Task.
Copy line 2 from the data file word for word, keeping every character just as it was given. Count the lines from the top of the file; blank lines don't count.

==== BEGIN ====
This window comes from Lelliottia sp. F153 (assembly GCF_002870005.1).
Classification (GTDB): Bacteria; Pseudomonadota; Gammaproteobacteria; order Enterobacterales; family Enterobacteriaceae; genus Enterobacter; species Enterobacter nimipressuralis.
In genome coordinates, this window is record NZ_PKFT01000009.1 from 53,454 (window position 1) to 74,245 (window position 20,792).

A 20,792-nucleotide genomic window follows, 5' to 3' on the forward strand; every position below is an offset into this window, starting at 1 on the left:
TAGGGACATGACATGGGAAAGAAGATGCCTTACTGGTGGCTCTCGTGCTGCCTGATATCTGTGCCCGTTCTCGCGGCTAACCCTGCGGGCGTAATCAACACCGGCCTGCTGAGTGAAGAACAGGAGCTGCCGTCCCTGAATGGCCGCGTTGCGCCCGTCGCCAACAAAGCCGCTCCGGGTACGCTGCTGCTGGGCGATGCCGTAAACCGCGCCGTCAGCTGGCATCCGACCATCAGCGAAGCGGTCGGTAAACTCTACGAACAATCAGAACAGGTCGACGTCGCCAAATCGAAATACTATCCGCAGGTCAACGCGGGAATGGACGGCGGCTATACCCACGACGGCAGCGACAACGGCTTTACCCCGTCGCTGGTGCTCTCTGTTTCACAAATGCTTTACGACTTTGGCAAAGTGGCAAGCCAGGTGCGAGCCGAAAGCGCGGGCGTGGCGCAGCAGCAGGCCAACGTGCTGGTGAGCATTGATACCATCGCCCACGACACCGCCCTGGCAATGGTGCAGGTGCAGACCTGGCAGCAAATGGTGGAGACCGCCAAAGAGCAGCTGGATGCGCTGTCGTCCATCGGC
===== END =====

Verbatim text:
Classification (GTDB): Bacteria; Pseudomonadota; Gammaproteobacteria; order Enterobacterales; family Enterobacteriaceae; genus Enterobacter; species Enterobacter nimipressuralis.